“The dream lives on in Lawndale,” chanted the crowd, which included the obligatory coterie of local pols and pastors, at the opening of a new “affordable” apartment complex on donated urban rental land where Martin Luther King stayed in Chicago in the 1960s.
You can read the details at the New Communities Program Web site in an article entitled North Lawndale’s Living MLK Legacy.
If you pay attention, you’ll also note that the 45 apartment units and 4,500 square feet of ground-level retail space in the project were completed at a cost of $17.7 million.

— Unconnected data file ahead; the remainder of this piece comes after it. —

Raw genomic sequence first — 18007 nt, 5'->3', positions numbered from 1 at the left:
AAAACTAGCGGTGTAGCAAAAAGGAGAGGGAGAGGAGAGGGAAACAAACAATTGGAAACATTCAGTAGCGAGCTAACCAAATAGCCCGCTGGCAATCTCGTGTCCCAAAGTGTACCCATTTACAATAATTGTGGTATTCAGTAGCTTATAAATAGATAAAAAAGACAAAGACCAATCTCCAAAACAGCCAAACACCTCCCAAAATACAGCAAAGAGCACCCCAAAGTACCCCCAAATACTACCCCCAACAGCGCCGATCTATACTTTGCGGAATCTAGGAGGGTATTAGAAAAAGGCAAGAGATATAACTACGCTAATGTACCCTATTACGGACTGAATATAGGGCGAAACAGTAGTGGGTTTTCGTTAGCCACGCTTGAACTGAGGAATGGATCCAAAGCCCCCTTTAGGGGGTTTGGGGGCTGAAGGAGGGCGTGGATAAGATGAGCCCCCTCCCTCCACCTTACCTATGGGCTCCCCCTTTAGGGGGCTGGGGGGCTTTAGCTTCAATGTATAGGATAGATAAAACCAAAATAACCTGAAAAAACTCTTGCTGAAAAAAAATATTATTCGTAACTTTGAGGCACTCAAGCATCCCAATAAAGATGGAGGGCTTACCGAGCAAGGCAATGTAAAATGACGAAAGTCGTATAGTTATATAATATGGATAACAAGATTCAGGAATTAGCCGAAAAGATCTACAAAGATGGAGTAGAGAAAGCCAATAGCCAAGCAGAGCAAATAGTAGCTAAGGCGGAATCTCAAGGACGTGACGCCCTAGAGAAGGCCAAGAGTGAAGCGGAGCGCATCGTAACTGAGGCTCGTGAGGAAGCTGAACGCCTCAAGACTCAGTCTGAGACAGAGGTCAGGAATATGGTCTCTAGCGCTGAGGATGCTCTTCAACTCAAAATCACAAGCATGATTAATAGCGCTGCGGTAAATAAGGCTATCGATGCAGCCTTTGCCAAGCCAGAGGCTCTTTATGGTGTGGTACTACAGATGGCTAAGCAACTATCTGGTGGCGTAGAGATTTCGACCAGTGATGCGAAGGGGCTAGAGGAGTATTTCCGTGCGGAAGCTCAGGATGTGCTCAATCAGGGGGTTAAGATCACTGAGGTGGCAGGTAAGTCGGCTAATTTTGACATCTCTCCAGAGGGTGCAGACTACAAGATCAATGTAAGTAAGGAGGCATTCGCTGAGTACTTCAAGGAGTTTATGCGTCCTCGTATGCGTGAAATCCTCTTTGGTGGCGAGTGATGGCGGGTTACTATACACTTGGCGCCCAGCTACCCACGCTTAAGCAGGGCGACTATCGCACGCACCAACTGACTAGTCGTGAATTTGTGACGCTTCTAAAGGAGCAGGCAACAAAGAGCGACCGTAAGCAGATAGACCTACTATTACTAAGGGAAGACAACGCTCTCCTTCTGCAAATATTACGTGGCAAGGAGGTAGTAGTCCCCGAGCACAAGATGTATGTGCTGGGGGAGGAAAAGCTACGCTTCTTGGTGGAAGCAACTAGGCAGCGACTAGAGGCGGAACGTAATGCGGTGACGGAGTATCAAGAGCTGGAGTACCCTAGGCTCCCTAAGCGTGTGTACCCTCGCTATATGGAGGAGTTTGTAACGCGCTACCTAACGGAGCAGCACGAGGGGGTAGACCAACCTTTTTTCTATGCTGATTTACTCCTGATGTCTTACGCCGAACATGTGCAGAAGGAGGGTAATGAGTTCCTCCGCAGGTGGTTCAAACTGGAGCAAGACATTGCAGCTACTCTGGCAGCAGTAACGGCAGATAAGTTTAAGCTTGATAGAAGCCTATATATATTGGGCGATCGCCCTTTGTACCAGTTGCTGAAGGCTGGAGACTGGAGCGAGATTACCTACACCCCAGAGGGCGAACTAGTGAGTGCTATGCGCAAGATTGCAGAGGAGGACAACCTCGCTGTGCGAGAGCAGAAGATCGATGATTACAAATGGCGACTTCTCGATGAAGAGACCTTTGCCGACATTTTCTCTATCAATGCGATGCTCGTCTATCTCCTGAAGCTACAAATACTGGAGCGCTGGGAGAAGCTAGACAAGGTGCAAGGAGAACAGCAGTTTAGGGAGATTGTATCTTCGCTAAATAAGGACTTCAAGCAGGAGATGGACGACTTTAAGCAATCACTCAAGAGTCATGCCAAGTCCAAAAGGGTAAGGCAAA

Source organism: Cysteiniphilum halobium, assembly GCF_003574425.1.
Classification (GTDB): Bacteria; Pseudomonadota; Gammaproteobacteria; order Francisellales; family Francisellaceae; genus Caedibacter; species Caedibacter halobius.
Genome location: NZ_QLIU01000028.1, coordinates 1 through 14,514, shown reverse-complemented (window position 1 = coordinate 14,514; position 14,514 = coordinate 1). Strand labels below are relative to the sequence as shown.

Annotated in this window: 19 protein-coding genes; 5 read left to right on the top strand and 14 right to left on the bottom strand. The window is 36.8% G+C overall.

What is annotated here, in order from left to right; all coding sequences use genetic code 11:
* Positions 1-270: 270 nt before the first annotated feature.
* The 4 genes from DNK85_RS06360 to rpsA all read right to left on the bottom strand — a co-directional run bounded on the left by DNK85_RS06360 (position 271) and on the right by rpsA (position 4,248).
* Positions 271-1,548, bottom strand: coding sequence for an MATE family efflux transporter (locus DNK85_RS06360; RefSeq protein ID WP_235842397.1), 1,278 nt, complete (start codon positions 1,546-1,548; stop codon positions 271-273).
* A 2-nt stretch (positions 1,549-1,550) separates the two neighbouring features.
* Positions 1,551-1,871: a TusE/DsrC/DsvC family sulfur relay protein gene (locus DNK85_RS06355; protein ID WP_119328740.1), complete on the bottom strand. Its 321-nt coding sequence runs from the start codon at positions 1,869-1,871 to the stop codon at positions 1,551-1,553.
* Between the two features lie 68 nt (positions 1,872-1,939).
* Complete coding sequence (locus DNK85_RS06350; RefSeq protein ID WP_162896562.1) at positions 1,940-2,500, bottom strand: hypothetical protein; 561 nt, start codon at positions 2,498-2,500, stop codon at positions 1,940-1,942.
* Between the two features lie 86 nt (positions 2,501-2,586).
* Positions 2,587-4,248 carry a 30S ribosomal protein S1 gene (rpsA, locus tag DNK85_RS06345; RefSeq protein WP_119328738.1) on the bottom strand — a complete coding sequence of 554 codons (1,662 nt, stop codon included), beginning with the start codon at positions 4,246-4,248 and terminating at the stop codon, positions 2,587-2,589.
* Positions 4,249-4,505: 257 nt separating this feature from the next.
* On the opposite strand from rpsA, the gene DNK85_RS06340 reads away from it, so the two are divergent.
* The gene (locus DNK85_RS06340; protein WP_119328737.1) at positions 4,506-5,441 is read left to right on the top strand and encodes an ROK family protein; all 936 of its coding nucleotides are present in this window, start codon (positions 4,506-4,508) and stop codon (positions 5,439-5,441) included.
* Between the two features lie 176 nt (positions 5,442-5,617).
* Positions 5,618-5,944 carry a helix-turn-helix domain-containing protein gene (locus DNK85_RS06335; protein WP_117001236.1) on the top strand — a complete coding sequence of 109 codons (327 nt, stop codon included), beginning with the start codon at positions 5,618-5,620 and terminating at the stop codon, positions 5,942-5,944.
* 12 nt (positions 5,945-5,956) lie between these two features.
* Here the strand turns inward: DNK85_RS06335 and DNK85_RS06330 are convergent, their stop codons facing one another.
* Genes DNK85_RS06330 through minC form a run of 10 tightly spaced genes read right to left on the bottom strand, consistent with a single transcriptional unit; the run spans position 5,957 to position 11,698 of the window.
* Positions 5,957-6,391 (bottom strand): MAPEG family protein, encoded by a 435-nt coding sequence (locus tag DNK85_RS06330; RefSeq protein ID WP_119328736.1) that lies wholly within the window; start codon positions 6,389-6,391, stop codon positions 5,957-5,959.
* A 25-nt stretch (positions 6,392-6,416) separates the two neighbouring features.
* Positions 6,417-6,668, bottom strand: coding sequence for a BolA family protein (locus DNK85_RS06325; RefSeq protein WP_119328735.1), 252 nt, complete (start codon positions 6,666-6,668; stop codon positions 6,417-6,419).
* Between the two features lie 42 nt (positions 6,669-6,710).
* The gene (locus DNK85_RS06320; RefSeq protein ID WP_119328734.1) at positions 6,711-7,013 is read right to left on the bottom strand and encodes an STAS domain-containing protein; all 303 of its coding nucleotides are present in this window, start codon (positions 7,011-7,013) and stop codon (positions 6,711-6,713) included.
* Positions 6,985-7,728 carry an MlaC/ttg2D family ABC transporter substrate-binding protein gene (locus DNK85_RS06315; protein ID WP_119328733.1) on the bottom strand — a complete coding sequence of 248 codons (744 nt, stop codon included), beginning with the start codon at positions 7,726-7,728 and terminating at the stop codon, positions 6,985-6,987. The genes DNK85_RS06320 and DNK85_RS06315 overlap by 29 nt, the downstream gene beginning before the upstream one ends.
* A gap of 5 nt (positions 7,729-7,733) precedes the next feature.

As a passionate supporter of fair and open access to quality housing, I’m disgusted every time I read about another $400K-per-unit (round numbers) “affordable” housing project. The process that results in so-called affordable housing seems to have devolved into unconstrained economic madness. Are we really serving the poor when we use resources this way? How many distressed properties could private developers have bought and made livable for that $17.7M in a community where the median sale price of a home last month was $17K?